March 18, 2018

Fields Institute Graduate School Information Day

November 2, 2002

The Fields Institute is organizing an event for the afternoon of Saturday, November 2 to help University departments reach prospective graduate students, and to inform senior undergraduates about Math, Statistics, and some Computer Science programs in nearby universities. The information day will consist of two keynote lectures aimed at undergraduates in the mathematical sciences, followed by a reception and a display of each participating university's materials.
This will give Universities an opportunity to meet students who are interested in going on to graduate school and answer their questions.

Keynote speakers:
Nantel Bergeron, York University
Daniel Christensen, University of Western Ontario

We are making a table (and poster board if requested) available to each university. Universities who wish to participate, and who have not already contacted The Fields Institute to confirm their participation should do so by sending an e-mail to the address listed below. Universities with several departments are asked to cooperate on using the space. Fields can assist Universities with renting a van or bus to facilitate student travel for the afternoon, to request assistance please contact gensci(PUT_AT_SIGN_HERE)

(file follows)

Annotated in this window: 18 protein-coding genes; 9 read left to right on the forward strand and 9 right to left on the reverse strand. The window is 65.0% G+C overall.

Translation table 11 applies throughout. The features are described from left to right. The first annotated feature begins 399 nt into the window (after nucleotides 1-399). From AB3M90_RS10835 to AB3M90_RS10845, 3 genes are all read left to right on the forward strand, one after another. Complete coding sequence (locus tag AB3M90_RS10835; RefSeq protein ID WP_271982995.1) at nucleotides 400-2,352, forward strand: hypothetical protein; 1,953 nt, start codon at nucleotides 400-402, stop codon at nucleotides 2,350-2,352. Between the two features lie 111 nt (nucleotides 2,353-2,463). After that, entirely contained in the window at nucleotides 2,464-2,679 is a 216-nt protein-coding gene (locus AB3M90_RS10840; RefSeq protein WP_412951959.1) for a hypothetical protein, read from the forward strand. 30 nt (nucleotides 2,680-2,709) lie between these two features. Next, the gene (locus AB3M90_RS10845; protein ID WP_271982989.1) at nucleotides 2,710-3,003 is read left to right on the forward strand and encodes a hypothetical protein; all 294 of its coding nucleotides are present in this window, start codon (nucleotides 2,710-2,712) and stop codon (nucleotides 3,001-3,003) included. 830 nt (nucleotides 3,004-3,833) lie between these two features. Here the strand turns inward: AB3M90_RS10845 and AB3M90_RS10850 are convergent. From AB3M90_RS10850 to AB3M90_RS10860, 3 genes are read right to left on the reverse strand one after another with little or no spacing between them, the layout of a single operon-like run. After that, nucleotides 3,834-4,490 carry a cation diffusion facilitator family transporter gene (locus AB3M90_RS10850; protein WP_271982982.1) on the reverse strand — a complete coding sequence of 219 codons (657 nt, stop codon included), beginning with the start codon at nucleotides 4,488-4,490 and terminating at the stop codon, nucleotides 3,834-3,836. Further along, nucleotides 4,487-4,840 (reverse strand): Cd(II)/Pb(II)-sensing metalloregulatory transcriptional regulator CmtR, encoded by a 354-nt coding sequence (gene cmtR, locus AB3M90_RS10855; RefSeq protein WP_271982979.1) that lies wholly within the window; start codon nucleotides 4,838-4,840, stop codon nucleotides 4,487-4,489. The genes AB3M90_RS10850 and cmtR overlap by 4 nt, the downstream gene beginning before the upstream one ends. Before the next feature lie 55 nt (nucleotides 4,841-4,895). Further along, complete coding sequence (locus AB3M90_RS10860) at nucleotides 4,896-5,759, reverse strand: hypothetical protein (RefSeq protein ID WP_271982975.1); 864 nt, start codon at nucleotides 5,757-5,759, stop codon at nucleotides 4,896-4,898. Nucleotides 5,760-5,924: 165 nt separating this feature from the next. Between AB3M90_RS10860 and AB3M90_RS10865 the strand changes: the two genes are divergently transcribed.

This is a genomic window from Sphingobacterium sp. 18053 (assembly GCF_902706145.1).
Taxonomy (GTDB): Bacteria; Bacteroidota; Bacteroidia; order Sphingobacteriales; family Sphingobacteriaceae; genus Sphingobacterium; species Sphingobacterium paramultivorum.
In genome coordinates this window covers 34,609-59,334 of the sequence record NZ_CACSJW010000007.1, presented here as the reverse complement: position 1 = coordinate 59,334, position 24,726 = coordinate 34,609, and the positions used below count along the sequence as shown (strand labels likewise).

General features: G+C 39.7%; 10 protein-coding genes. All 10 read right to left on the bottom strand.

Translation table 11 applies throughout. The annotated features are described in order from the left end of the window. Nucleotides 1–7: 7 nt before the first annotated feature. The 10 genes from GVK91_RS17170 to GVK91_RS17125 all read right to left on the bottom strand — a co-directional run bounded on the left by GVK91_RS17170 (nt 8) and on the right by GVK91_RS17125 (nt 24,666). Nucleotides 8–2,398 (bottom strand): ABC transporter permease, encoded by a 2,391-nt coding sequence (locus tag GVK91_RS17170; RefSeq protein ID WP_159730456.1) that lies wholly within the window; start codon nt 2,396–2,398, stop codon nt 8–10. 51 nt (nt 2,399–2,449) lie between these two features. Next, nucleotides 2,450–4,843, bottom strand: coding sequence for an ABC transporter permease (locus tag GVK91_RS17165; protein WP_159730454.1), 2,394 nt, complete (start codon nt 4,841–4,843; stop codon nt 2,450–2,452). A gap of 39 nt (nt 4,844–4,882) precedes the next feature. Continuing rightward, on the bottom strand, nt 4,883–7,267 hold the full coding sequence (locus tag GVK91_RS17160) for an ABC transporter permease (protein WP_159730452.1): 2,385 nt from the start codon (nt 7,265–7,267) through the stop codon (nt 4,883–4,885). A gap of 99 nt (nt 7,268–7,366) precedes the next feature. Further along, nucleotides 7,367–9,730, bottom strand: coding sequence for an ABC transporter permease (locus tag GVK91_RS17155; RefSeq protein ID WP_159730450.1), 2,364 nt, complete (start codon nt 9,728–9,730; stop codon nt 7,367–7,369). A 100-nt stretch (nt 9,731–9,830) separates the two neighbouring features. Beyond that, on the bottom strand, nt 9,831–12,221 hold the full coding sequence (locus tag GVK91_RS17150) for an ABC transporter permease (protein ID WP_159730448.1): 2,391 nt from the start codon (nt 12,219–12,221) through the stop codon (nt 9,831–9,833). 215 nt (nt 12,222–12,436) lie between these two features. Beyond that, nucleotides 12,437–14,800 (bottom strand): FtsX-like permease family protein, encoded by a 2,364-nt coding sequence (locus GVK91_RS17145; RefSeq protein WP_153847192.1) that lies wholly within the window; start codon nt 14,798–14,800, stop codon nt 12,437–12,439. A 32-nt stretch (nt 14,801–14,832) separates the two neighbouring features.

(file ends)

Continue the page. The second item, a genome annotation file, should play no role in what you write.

12:30 - 1:00 Open time--Information available
1:00 - 2:00 Nantel Bergeron,Canadian Research Chair in Mathematics (York)
From Symmetric to Quasi-symmetric

The algebra of symmetric functions plays an important role in many branches of mathematics and physics (Just think of Galois theory or representation theory). But recently we discover that the algebra of quasi-symmetric functions (a generalization of symmetric functions) is new growing player.

We describe these algebras completely and discuss the role that they play.

2:00 - 3:00 Reception and information sessions
3:00 - 4:00

Daniel Christensen, (Western Ontario)
From Games to Numbers and Beyond

We will play games such as Hackenbush, Col and Nim, and will try to figure out a way to quantify how much of an advantage one player has over the other in a given position. We will see that this leads to integers like 0, 1, -2 and 17 and then rational numbers such as 5/2. But as we investigate this further, we will find strange infinitesimal numbers, infinite numbers and more bizarre quantities that are not positive, negative or zero!

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